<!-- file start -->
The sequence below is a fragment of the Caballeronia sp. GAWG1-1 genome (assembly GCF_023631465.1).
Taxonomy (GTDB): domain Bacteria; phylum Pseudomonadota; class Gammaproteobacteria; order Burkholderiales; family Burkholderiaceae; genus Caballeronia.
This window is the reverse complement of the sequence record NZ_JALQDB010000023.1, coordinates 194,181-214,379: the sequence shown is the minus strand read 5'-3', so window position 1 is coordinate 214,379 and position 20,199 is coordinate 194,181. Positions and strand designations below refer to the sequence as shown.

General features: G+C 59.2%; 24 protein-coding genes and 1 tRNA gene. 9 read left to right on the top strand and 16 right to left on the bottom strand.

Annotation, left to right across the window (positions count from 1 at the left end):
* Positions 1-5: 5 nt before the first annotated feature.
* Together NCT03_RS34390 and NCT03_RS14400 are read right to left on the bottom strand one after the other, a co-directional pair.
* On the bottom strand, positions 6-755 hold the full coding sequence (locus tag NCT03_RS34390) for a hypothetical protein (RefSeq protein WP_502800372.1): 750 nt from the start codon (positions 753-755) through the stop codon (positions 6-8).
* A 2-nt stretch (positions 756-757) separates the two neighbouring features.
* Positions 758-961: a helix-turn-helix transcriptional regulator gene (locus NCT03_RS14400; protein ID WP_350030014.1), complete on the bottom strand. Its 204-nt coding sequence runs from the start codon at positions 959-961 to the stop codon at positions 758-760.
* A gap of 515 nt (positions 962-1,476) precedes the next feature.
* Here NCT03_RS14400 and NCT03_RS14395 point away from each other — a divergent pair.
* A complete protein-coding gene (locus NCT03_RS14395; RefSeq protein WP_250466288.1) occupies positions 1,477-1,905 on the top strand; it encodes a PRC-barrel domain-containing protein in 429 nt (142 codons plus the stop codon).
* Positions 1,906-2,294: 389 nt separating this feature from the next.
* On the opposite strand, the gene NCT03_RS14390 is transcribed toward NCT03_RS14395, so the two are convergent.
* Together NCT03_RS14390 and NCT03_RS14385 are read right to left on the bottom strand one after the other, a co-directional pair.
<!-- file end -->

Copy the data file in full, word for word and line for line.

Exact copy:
The sequence below is a fragment of the Caballeronia sp. GAWG1-1 genome (assembly GCF_023631465.1).
Taxonomy (GTDB): domain Bacteria; phylum Pseudomonadota; class Gammaproteobacteria; order Burkholderiales; family Burkholderiaceae; genus Caballeronia.
This window is the reverse complement of the sequence record NZ_JALQDB010000023.1, coordinates 194,181-214,379: the sequence shown is the minus strand read 5'-3', so window position 1 is coordinate 214,379 and position 20,199 is coordinate 194,181. Positions and strand designations below refer to the sequence as shown.

General features: G+C 59.2%; 24 protein-coding genes and 1 tRNA gene. 9 read left to right on the top strand and 16 right to left on the bottom strand.

Annotation, left to right across the window (positions count from 1 at the left end):
* Positions 1-5: 5 nt before the first annotated feature.
* Together NCT03_RS34390 and NCT03_RS14400 are read right to left on the bottom strand one after the other, a co-directional pair.
* On the bottom strand, positions 6-755 hold the full coding sequence (locus tag NCT03_RS34390) for a hypothetical protein (RefSeq protein WP_502800372.1): 750 nt from the start codon (positions 753-755) through the stop codon (positions 6-8).
* A 2-nt stretch (positions 756-757) separates the two neighbouring features.
* Positions 758-961: a helix-turn-helix transcriptional regulator gene (locus NCT03_RS14400; protein ID WP_350030014.1), complete on the bottom strand. Its 204-nt coding sequence runs from the start codon at positions 959-961 to the stop codon at positions 758-760.
* A gap of 515 nt (positions 962-1,476) precedes the next feature.
* Here NCT03_RS14400 and NCT03_RS14395 point away from each other — a divergent pair.
* A complete protein-coding gene (locus NCT03_RS14395; RefSeq protein WP_250466288.1) occupies positions 1,477-1,905 on the top strand; it encodes a PRC-barrel domain-containing protein in 429 nt (142 codons plus the stop codon).
* Positions 1,906-2,294: 389 nt separating this feature from the next.
* On the opposite strand, the gene NCT03_RS14390 is transcribed toward NCT03_RS14395, so the two are convergent.
* Together NCT03_RS14390 and NCT03_RS14385 are read right to left on the bottom strand one after the other, a co-directional pair.